“Policy reasoning has been a central, perhaps the central, characteristic of the judicial development of tort law.” (Jonathan Morgan ‘Policy reasoning in tort law: the courts, the Law Commission and the critics’ (2009) 125 LQR 215) To what extent have judicial concerns about public policy restricted the circumstances in which a duty of care can be owed? Are there cases of which it might be said that such restrictions have unnecessarily disenfranchised claimants? Discuss with reference to case law and academic commentary.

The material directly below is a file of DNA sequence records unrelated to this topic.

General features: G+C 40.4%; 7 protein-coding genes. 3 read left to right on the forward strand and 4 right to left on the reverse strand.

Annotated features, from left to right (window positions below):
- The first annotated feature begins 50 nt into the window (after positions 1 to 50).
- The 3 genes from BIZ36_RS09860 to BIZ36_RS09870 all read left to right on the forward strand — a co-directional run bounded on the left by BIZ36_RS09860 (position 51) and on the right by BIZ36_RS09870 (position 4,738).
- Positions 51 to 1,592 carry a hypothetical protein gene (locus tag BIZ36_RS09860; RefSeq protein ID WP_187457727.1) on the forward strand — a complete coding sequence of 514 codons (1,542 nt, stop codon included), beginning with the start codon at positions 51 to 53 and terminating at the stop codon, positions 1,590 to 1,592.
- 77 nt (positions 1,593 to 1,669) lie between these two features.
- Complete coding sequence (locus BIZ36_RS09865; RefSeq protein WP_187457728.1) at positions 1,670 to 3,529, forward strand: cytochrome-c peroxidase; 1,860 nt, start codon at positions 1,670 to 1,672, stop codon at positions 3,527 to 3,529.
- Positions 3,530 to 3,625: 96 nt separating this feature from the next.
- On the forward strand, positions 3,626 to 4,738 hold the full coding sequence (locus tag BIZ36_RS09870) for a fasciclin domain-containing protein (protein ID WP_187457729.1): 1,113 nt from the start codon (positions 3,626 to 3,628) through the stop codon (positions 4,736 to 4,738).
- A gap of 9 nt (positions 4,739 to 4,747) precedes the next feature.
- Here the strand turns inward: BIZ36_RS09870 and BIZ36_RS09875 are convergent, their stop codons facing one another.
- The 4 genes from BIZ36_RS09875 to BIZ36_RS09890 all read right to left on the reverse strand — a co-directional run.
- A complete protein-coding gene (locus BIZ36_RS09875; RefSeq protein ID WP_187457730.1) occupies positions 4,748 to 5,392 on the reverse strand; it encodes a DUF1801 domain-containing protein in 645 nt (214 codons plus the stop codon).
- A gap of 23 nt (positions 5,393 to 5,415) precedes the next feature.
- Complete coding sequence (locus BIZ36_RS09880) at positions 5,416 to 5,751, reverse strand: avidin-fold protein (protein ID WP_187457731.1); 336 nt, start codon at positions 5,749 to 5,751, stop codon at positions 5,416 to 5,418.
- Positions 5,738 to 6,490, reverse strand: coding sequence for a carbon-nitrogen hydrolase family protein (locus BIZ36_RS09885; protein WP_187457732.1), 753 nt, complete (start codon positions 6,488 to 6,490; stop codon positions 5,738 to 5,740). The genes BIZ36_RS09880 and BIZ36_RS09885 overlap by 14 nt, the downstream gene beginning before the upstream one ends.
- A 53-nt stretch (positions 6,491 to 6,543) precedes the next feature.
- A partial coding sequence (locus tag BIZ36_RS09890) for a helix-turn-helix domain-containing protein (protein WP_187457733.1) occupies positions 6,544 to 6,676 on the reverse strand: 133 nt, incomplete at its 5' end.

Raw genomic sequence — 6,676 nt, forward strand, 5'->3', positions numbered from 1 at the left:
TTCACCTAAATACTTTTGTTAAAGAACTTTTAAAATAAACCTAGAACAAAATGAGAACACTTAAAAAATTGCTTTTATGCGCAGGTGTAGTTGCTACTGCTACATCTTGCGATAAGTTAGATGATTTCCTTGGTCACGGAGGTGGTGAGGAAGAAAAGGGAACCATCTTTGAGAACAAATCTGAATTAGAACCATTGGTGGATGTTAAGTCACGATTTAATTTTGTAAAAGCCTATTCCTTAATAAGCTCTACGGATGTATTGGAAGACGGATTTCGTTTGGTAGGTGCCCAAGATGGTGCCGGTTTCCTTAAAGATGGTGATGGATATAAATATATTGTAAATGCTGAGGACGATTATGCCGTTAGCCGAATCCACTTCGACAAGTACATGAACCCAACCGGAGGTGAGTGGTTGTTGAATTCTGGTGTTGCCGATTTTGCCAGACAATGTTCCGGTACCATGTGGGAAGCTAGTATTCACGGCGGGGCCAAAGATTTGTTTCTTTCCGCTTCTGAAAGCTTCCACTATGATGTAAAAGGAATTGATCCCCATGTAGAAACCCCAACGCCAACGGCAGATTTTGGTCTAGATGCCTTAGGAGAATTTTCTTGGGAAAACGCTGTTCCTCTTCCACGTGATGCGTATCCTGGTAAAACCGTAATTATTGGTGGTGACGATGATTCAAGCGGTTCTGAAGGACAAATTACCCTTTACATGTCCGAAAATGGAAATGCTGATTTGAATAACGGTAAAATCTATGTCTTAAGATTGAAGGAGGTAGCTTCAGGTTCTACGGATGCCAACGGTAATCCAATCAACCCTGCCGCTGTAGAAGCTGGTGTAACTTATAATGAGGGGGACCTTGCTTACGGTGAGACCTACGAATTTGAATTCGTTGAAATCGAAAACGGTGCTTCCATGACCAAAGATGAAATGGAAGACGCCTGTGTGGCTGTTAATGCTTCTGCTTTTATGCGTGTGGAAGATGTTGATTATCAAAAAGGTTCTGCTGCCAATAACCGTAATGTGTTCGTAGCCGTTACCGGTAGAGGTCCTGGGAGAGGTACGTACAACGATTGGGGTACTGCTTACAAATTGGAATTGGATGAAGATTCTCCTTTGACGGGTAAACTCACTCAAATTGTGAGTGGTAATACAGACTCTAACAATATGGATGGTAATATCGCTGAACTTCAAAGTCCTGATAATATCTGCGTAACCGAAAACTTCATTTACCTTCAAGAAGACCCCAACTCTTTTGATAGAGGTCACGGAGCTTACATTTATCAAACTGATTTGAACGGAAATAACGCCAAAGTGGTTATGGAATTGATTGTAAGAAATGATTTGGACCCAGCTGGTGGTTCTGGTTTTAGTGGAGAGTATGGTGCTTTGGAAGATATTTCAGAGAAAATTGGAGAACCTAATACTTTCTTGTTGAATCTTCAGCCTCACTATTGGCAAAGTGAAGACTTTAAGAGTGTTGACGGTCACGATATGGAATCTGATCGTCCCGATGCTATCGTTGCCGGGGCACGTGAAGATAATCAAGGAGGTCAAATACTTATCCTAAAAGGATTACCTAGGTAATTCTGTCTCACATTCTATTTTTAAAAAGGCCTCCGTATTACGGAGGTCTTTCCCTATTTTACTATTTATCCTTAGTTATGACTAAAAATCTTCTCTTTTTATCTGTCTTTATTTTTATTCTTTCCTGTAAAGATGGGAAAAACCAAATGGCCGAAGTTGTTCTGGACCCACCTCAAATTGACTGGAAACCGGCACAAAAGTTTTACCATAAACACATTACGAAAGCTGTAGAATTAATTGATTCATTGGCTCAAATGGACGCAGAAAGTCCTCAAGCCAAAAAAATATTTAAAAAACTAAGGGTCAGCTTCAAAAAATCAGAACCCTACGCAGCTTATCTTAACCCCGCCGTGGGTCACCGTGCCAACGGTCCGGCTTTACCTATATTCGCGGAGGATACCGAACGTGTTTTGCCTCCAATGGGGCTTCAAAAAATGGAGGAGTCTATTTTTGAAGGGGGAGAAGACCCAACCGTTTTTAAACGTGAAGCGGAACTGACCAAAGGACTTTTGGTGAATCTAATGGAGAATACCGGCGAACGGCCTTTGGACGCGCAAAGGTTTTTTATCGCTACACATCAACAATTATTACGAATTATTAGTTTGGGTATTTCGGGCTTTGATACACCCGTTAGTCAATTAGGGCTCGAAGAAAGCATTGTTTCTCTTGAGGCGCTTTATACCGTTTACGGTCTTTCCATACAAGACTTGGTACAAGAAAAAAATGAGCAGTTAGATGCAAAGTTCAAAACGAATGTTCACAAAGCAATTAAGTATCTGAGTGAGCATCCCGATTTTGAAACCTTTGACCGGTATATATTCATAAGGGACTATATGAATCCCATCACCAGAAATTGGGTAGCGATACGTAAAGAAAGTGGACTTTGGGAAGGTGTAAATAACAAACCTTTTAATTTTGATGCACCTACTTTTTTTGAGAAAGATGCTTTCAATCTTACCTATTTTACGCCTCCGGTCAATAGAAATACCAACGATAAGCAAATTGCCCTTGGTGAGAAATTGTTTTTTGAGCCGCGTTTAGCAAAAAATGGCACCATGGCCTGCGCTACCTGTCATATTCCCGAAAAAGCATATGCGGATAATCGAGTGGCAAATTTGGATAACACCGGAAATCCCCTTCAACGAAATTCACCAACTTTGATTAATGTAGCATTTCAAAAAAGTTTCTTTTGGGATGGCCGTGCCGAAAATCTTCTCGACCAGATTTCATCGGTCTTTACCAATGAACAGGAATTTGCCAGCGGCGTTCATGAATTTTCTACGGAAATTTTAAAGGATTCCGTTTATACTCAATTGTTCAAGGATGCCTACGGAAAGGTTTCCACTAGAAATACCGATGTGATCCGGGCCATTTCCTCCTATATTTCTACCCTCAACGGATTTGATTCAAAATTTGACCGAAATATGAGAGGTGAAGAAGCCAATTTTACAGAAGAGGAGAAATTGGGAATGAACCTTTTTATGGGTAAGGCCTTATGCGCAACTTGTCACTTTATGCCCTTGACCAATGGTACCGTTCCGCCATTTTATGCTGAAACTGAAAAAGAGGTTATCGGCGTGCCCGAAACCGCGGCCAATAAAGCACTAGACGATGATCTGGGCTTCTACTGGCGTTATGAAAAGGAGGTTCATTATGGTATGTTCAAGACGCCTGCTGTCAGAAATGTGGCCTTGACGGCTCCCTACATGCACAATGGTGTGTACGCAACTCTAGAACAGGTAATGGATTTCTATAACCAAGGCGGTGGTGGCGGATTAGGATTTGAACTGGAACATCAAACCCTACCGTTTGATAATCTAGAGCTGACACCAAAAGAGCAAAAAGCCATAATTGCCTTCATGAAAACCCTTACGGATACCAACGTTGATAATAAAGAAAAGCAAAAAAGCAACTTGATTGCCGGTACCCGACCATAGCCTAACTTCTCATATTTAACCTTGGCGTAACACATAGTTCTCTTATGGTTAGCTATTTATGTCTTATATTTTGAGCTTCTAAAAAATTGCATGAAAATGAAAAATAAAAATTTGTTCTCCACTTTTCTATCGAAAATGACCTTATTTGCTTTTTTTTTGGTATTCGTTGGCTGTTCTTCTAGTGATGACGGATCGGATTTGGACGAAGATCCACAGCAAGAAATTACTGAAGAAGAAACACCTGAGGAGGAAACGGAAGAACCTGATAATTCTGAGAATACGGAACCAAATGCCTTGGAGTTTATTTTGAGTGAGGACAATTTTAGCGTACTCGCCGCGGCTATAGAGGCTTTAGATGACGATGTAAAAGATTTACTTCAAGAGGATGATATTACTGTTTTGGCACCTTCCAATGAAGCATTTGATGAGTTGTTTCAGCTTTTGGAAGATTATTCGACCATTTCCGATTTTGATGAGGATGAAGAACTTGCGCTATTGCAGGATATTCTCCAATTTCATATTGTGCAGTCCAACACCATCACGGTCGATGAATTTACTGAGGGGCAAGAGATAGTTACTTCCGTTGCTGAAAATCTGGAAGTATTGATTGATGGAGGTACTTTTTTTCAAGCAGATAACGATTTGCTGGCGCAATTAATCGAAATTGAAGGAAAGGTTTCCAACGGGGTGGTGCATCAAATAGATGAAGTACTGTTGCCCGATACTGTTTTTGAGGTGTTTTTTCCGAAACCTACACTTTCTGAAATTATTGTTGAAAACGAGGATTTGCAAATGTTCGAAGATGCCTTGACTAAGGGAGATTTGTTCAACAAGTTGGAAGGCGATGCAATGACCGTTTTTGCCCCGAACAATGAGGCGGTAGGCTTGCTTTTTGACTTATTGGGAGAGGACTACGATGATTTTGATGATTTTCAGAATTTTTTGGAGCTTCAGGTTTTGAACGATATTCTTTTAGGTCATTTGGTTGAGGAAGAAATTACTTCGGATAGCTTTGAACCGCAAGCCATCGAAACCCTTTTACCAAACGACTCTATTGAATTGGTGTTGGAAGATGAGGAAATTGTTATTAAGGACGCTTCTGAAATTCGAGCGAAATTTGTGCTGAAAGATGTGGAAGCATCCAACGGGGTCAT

The tort of negligence is the most widely used in law and therefore arguably the most important. The scope of negligence covers such a range of factual situations that establishing a set of rules for finding liability has proved extremely difficult for judges. To establish negligence the claimant must prove that the defendant firstly owed the claimant a duty of care, that the duty was breached and that damage occurred due to the breach. This may seem straight forward but problems arise in establishing that each one of these factors applies. The first and often most difficult of these areas is establishing a duty of care. The modern method of finding duty of care comes from the criteria established in the Caparo case.i The criteria dictates that the damage be foreseeable, there must be sufficient proximity in the relationship between parties and that it must be ‘fair, reasonable and just’ to impose a duty. It is in the third of these criteria where issues with policy would arise. The importance of policy in decisions of cases of negligence is commented on by Denning in Lamb V Camden where he said ‘ultimately it is a question of policy for the judges to decide’ii However, this did receive criticism, Beever describing this statement as ‘extraordinary’.iii There are many policies which can persuade a judge not impose duty of care onto a defendant.